Dots of light danced across the facade of Royce Hall on Thursday night, slowly combining to form images of UCLA’s iconic campus locations and figures.
“It all began with an idea,” a voice boomed to a crowd of donors, administrators and students gathered in Royce Quad.
Images of accomplished members of the UCLA community flashed across the face of Royce Hall, taking the audience through the last century of the university’s history.
Thursday marked the official launch of UCLA’s Centennial Campaign, which aims to raise $4.2 billion for the university by the end of 2019.
Campaign efforts began, but were not publicly announced, in 2012 and about $1.3 billion has already been raised toward the final fundraising goal.
The campaign is co-chaired by Garen Staglin, a UCLA alumnus and private equity investor, and Anthony Pritzker, co-founder of the Pritkzer group, a major investment group.
The campaign slogan, “Let There Be …” is a nod to the University of California slogan “Let There Be Light.”
A reception and presentation in Royce Hall kicked off the fundraising campaign Thursday evening for about 600 major donors and top UCLA faculty and administrators.
Performances by musicians, dancers and the UCLA marching band were interspersed with comments from members of the UCLA community explaining how the university impacted their lives.
Children from the UCLA Lab School joined renowned astronomer Andrea Ghez in asking the audience to “let there be optimism.”
Former UCLA football player Nick Ekbatani spoke about how a taxi crashed into his motorcycle, causing him to lose a limb and ending his athletic career.
“Let there be impossible barriers,” Ekbatani told the crowd. “Because Bruins will overcome them.”
The lofty fundraising goal is, in part, a reaction to continuously decreasing state funding. State support now represents about 23 percent of UCLA’s core budget, but the school was once primarily funded by the state.
Gov. Jerry Brown increased funding to the University of California system in the past two years, after more than four years of funding cuts.
California residents voted in 2012 to approve Proposition 30, which raised income and sales taxes to help fund education. The initiative, combined with higher state revenues, allowed the state to increase the UC’s funds for the next fiscal year and maintain tuition levels for the following year.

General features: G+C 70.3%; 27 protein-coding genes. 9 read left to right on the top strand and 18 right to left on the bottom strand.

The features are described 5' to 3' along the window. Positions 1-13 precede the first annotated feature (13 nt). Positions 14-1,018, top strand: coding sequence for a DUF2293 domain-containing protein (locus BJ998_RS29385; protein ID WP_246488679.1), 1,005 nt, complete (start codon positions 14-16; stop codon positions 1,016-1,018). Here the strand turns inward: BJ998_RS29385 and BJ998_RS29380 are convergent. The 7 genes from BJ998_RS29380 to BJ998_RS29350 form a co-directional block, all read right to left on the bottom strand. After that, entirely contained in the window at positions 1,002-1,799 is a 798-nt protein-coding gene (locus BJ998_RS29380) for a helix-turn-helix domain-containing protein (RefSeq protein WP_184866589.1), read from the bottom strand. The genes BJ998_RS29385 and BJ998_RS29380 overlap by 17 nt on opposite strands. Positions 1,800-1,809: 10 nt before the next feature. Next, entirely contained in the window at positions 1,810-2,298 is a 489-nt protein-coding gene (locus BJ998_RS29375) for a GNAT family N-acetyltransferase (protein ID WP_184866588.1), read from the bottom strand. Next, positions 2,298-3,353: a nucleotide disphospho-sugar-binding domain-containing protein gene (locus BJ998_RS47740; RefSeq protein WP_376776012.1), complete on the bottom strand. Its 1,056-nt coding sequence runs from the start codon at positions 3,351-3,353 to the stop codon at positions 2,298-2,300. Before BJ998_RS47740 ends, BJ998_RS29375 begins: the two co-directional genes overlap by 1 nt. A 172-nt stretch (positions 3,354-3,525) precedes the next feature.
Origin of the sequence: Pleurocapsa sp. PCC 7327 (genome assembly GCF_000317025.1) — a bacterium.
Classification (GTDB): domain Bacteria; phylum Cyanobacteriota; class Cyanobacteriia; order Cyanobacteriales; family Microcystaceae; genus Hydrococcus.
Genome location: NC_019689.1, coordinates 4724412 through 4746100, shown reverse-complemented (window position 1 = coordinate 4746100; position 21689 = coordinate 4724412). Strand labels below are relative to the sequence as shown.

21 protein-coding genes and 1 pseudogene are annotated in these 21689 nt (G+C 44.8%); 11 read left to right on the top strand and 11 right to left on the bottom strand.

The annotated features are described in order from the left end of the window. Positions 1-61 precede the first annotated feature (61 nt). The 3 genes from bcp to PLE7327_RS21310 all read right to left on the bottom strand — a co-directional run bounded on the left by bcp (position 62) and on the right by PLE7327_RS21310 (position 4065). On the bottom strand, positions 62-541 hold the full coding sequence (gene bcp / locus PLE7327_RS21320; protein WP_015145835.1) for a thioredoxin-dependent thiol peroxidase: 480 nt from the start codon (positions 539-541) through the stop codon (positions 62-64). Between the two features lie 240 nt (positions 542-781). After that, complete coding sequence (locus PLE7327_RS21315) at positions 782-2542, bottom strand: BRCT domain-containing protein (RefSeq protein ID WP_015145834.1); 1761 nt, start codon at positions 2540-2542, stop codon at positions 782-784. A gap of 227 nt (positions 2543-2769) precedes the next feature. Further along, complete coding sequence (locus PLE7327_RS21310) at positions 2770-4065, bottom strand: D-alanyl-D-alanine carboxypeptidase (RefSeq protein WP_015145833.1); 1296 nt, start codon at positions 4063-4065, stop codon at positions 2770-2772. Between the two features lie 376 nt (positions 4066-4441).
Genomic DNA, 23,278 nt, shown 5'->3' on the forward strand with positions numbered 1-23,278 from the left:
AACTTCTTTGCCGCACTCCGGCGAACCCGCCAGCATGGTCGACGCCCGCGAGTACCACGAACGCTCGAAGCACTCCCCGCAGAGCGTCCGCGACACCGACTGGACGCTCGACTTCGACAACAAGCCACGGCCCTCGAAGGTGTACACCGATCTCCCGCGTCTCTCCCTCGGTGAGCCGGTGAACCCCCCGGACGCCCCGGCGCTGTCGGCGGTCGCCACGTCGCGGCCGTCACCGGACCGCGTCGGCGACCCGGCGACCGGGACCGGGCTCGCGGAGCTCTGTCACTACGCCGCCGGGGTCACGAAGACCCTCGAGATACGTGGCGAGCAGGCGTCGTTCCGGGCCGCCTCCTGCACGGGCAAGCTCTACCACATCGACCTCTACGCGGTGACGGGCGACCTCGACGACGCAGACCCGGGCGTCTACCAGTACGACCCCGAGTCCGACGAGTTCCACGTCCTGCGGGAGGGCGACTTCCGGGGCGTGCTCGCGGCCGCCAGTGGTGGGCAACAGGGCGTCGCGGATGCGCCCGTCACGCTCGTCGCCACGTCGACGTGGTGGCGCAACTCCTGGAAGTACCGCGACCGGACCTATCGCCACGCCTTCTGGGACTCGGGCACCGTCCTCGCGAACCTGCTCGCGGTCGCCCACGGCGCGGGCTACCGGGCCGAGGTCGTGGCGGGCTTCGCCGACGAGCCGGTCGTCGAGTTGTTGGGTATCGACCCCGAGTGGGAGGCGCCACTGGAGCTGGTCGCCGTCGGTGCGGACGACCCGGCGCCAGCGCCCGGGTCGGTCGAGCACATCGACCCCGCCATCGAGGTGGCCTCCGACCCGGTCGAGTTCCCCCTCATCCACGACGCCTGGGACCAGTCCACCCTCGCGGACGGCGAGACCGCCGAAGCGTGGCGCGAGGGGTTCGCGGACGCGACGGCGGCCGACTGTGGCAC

“The future is not dim for UCLA, but the financial mindset is changing,” UCLA Chancellor Gene Block said.
The university can no longer rely on unpredictable state funding, Block said. UCLA officials are looking to other sources of revenue, including federal support, international property, online classes and philanthropy.
In the build up to UCLA’s 100th anniversary, officials are asking alumni and donors to look back on the last century’s progress and invest in the future of the institution. Funds raised will be funneled into the university endowment, student scholarships, research programs and capital projects, among other interests.
By the end of the campaign, undergraduate student scholarships, graduate student fellowships and faculty support efforts will receive $500 million each to help break down the financial barriers that restrict some students from attending UCLA.
“We want to take financial needs out of the equation that required scholarship support,” Block said. “Making sure we remain an economically diverse campus requires scholarships.”
The university hopes to raise $1.65 billion through the campaign for research projects and other innovations.
“The bolder the idea, the more private support it takes,” Block said. “If you want to do really exciting things and tackle big problems, you have to start with private support.”
Officials from Operation Mend and other UCLA scientists spoke at Thursday’s event about how they hope to expand their programs with more donations.
About $800 million will be used to upgrade or build new campus facilities, such as the aging School of Theater, Film and Television.
The capital project funds will also contribute to a new training facility for student athletes and new learning centers at the David Geffen School of Medicine and the Henry Samueli School of Engineering and Applied Science.
The fundraising campaign aims to increase the $2.6 billion UCLA endowment by at least $1.3 billion, said Rhea Turteltaub, the vice chancellor for external affairs. Money in an endowment is set aside and only a portion of the returned investment is utilized, giving the university a financial support system to fall back on in the face of fluctuating state funding.
“The idea is that maybe we can double from where we started. We would like to have a $5 billion endowment when we’re done,” Turteltaub said. “It helps secure the resources of an institution.”
As a comparatively young institution, UCLA has a much smaller endowment than its competitors. The small funding source makes it difficult for the university to compete with other top schools.
The University of Pennsylvania has about $7.7 billion and Stanford University has about $18.6 billion in their endowments. The University of Virginia, where Block served as provost before coming to UCLA in 2007, has a $5.9 billion endowment, which helped sustain the university when state funding decreased significantly after a drop in the economy after 9/11, Block said.
The remaining $250 million is not earmarked for any project in particular, and is meant to remain flexible to cover the university’s future costs.
Turteltaub said the university intends to maintain its momentum of roughly $400 million to $600 million worth of annual donations through the end of the campaign and spike alumni and donor interest with several events throughout UCLA’s centennial year, 2019.
As the night drew to an end, the images projected on Royce Hall slowly dimmed. But as the light died, hundreds of students crowded on the steps of Royce Hall could be heard breaking into an 8-clap.